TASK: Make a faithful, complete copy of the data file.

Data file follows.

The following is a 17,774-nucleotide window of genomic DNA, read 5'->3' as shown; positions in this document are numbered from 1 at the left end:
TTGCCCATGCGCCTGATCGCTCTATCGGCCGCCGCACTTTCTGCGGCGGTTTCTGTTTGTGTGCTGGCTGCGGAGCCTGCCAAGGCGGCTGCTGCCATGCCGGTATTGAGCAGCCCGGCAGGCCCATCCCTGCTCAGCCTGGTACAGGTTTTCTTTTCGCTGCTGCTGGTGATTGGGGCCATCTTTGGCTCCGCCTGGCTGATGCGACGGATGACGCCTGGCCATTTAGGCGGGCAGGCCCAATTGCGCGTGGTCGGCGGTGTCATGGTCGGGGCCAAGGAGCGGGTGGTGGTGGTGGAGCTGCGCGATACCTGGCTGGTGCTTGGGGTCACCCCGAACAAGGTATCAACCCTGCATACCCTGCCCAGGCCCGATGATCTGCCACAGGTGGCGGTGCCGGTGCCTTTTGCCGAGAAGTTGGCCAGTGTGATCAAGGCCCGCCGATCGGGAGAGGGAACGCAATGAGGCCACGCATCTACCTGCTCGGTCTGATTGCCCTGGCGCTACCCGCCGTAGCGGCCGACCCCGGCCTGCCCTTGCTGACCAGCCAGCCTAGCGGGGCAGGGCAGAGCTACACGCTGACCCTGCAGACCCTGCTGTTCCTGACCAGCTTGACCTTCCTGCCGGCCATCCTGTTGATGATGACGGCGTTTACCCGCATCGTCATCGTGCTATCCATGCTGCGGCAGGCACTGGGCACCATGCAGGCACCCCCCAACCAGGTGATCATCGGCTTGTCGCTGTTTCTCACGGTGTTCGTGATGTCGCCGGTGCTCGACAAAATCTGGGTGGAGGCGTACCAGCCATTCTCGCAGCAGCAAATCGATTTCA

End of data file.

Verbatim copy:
The following is a 17,774-nucleotide window of genomic DNA, read 5'->3' as shown; positions in this document are numbered from 1 at the left end:
TTGCCCATGCGCCTGATCGCTCTATCGGCCGCCGCACTTTCTGCGGCGGTTTCTGTTTGTGTGCTGGCTGCGGAGCCTGCCAAGGCGGCTGCTGCCATGCCGGTATTGAGCAGCCCGGCAGGCCCATCCCTGCTCAGCCTGGTACAGGTTTTCTTTTCGCTGCTGCTGGTGATTGGGGCCATCTTTGGCTCCGCCTGGCTGATGCGACGGATGACGCCTGGCCATTTAGGCGGGCAGGCCCAATTGCGCGTGGTCGGCGGTGTCATGGTCGGGGCCAAGGAGCGGGTGGTGGTGGTGGAGCTGCGCGATACCTGGCTGGTGCTTGGGGTCACCCCGAACAAGGTATCAACCCTGCATACCCTGCCCAGGCCCGATGATCTGCCACAGGTGGCGGTGCCGGTGCCTTTTGCCGAGAAGTTGGCCAGTGTGATCAAGGCCCGCCGATCGGGAGAGGGAACGCAATGAGGCCACGCATCTACCTGCTCGGTCTGATTGCCCTGGCGCTACCCGCCGTAGCGGCCGACCCCGGCCTGCCCTTGCTGACCAGCCAGCCTAGCGGGGCAGGGCAGAGCTACACGCTGACCCTGCAGACCCTGCTGTTCCTGACCAGCTTGACCTTCCTGCCGGCCATCCTGTTGATGATGACGGCGTTTACCCGCATCGTCATCGTGCTATCCATGCTGCGGCAGGCACTGGGCACCATGCAGGCACCCCCCAACCAGGTGATCATCGGCTTGTCGCTGTTTCTCACGGTGTTCGTGATGTCGCCGGTGCTCGACAAAATCTGGGTGGAGGCGTACCAGCCATTCTCGCAGCAGCAAATCGATTTCA